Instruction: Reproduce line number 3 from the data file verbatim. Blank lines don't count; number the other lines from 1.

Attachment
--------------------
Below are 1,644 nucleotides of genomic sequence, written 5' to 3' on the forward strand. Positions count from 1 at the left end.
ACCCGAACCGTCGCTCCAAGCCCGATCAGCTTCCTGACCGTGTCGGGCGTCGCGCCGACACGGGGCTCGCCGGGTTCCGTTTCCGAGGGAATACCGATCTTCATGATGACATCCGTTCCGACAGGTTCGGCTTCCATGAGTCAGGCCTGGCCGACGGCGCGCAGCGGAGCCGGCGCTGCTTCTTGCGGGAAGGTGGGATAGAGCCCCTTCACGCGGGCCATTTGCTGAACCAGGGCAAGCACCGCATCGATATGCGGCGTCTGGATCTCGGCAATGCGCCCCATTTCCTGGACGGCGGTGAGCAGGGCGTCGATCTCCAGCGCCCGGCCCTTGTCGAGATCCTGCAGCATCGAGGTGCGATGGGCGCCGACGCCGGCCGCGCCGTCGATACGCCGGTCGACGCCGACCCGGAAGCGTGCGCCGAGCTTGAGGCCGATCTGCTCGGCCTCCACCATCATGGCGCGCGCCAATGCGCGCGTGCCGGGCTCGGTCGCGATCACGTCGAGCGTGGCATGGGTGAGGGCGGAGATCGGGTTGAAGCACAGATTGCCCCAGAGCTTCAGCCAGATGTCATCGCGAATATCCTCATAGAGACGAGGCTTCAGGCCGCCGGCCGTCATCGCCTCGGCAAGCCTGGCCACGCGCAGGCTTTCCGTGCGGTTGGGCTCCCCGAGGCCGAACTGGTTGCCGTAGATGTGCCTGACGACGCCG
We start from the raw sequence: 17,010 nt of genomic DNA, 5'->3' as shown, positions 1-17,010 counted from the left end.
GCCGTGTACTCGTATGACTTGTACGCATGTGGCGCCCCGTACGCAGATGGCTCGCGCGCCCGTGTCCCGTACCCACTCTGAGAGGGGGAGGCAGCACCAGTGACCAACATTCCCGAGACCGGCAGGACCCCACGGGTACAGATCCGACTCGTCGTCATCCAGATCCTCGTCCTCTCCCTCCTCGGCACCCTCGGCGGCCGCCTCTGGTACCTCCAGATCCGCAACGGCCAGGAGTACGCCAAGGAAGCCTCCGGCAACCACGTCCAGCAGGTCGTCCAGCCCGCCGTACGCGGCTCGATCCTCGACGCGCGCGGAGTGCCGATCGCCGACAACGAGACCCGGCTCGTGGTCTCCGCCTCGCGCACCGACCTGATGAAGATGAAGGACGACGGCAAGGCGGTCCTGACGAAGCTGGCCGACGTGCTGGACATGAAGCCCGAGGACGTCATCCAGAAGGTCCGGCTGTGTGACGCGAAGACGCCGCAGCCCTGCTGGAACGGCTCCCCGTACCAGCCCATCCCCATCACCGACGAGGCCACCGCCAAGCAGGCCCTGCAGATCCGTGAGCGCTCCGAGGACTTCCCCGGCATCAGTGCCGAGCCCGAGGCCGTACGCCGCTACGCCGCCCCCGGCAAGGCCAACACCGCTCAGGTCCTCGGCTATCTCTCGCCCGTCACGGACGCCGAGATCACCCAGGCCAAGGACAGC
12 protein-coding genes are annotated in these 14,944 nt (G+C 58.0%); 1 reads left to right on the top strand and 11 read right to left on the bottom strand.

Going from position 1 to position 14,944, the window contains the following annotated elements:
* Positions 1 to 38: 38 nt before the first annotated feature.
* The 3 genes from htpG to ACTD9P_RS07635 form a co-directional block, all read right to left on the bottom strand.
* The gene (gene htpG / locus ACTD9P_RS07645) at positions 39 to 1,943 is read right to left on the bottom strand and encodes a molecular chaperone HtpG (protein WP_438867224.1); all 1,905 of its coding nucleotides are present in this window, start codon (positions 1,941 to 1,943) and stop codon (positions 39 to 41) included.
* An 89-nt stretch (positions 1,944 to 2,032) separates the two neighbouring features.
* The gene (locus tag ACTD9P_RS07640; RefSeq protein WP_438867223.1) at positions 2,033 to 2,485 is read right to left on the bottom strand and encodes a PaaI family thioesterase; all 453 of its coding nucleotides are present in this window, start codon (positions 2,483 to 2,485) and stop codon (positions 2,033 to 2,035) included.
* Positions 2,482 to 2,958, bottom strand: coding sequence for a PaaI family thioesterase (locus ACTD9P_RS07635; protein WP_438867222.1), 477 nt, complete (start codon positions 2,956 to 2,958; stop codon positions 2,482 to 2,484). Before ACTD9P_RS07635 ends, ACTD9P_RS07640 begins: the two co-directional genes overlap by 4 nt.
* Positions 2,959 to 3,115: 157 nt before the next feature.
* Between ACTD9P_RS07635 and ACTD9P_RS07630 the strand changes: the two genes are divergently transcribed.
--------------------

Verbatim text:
We start from the raw sequence: 17,010 nt of genomic DNA, 5'->3' as shown, positions 1-17,010 counted from the left end.